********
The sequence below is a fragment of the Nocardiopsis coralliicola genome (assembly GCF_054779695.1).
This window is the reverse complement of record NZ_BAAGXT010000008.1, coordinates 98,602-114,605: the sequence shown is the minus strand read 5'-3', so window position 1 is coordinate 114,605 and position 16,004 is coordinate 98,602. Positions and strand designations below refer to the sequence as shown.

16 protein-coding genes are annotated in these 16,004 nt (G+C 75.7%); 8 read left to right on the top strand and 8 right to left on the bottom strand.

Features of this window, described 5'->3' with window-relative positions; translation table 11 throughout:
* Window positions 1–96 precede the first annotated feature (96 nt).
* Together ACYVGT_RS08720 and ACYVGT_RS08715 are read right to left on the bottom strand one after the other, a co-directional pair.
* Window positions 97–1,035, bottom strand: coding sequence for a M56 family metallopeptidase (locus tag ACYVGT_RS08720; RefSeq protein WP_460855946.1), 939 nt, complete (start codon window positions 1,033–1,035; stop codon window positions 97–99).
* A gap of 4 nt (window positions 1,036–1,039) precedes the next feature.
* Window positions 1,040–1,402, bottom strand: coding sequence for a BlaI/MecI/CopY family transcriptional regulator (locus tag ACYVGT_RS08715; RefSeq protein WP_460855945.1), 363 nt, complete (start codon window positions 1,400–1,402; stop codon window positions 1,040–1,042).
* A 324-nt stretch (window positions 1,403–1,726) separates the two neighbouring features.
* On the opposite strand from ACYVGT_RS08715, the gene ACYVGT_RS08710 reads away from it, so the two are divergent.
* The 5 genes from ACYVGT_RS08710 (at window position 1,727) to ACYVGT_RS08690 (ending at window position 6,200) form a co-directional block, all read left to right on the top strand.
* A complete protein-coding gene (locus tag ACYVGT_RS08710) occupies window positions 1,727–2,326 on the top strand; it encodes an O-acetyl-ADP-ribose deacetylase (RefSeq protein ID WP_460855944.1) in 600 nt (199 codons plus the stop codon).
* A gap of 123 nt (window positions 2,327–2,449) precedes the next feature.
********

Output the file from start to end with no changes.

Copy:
The sequence below is a fragment of the Nocardiopsis coralliicola genome (assembly GCF_054779695.1).
This window is the reverse complement of record NZ_BAAGXT010000008.1, coordinates 98,602-114,605: the sequence shown is the minus strand read 5'-3', so window position 1 is coordinate 114,605 and position 16,004 is coordinate 98,602. Positions and strand designations below refer to the sequence as shown.

16 protein-coding genes are annotated in these 16,004 nt (G+C 75.7%); 8 read left to right on the top strand and 8 right to left on the bottom strand.

Features of this window, described 5'->3' with window-relative positions; translation table 11 throughout:
* Window positions 1–96 precede the first annotated feature (96 nt).
* Together ACYVGT_RS08720 and ACYVGT_RS08715 are read right to left on the bottom strand one after the other, a co-directional pair.
* Window positions 97–1,035, bottom strand: coding sequence for a M56 family metallopeptidase (locus tag ACYVGT_RS08720; RefSeq protein WP_460855946.1), 939 nt, complete (start codon window positions 1,033–1,035; stop codon window positions 97–99).
* A gap of 4 nt (window positions 1,036–1,039) precedes the next feature.
* Window positions 1,040–1,402, bottom strand: coding sequence for a BlaI/MecI/CopY family transcriptional regulator (locus tag ACYVGT_RS08715; RefSeq protein WP_460855945.1), 363 nt, complete (start codon window positions 1,400–1,402; stop codon window positions 1,040–1,042).
* A 324-nt stretch (window positions 1,403–1,726) separates the two neighbouring features.
* On the opposite strand from ACYVGT_RS08715, the gene ACYVGT_RS08710 reads away from it, so the two are divergent.
* The 5 genes from ACYVGT_RS08710 (at window position 1,727) to ACYVGT_RS08690 (ending at window position 6,200) form a co-directional block, all read left to right on the top strand.
* A complete protein-coding gene (locus tag ACYVGT_RS08710) occupies window positions 1,727–2,326 on the top strand; it encodes an O-acetyl-ADP-ribose deacetylase (RefSeq protein ID WP_460855944.1) in 600 nt (199 codons plus the stop codon).
* A gap of 123 nt (window positions 2,327–2,449) precedes the next feature.